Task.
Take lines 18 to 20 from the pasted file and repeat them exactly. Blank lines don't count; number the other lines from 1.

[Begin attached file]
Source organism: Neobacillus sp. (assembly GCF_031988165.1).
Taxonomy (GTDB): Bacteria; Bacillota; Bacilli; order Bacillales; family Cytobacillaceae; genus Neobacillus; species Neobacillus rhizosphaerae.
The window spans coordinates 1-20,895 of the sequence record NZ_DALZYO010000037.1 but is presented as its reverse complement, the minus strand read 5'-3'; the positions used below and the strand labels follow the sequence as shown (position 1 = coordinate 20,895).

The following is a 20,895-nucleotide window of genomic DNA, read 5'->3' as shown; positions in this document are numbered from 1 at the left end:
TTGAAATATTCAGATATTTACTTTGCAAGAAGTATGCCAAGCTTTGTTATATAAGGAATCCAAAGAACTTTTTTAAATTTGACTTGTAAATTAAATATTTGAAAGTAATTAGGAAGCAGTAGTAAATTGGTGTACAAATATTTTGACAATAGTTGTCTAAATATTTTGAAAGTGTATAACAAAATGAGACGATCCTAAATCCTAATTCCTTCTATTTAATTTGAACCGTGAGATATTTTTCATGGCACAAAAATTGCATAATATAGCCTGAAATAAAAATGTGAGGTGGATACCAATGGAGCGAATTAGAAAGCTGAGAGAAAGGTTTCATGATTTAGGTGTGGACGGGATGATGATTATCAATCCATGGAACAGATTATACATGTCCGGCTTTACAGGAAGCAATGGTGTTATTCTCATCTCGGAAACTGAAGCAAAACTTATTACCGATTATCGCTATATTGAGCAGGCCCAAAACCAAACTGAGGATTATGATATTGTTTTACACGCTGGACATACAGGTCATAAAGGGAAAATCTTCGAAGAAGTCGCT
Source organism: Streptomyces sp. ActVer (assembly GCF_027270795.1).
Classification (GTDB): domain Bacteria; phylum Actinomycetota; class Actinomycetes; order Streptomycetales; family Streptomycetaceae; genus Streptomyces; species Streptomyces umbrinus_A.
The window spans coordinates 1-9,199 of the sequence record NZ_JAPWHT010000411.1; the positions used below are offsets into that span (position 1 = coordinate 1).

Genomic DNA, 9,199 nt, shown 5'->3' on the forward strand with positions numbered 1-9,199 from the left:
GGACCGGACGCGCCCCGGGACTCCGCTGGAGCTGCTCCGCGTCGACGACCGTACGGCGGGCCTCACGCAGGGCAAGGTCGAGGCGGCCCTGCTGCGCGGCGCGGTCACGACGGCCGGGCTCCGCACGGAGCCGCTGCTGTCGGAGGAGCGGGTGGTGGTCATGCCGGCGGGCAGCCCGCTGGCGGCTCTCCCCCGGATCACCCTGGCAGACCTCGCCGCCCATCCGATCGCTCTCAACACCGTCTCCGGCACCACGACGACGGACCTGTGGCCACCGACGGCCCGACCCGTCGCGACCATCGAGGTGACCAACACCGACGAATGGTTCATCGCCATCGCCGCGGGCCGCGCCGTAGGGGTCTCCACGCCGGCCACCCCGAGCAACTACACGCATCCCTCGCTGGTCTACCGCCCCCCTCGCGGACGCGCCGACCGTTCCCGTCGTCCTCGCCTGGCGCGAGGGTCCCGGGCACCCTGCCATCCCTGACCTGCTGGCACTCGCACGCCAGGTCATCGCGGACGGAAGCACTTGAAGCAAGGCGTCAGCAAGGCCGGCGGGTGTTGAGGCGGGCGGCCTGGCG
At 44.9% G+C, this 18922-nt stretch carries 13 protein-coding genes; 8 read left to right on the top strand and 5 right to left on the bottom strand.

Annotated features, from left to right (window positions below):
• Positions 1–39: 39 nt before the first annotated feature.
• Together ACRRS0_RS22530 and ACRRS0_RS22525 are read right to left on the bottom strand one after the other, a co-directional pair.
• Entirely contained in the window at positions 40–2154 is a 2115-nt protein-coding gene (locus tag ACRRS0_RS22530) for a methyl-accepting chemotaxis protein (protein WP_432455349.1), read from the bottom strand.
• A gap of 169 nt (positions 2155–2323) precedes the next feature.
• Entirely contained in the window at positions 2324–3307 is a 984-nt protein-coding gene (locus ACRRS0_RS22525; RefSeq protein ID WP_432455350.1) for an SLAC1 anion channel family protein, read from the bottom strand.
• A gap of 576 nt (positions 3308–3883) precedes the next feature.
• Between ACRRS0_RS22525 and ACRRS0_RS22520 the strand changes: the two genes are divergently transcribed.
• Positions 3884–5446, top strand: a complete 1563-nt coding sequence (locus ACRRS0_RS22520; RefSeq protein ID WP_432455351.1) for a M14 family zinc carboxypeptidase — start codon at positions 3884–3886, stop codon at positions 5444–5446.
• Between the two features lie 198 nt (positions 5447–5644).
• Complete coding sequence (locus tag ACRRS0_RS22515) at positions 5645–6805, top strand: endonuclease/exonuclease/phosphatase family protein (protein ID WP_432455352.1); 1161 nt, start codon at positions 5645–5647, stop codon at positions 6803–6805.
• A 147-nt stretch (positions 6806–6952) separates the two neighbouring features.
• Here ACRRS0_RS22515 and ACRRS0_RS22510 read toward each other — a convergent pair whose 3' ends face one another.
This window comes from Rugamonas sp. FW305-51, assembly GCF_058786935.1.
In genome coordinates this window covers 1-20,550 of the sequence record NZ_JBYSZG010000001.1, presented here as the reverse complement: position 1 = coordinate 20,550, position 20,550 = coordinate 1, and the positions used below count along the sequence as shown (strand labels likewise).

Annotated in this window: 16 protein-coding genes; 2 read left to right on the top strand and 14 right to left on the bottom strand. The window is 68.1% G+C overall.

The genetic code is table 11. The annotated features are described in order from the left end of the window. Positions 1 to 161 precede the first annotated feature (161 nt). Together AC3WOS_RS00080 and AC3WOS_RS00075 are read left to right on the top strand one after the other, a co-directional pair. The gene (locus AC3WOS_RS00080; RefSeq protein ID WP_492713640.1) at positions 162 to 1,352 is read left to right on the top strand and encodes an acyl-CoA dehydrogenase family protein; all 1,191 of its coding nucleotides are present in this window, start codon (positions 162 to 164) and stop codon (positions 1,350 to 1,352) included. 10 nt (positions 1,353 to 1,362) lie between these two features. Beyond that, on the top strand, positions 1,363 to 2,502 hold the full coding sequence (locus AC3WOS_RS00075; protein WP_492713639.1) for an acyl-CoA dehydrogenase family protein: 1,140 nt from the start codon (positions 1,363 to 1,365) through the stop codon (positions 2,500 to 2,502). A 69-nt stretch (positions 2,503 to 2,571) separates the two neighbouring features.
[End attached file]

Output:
• A gap of 576 nt (positions 3308–3883) precedes the next feature.
• Between ACRRS0_RS22525 and ACRRS0_RS22520 the strand changes: the two genes are divergently transcribed.
• Positions 3884–5446, top strand: a complete 1563-nt coding sequence (locus ACRRS0_RS22520; RefSeq protein ID WP_432455351.1) for a M14 family zinc carboxypeptidase — start codon at positions 3884–3886, stop codon at positions 5444–5446.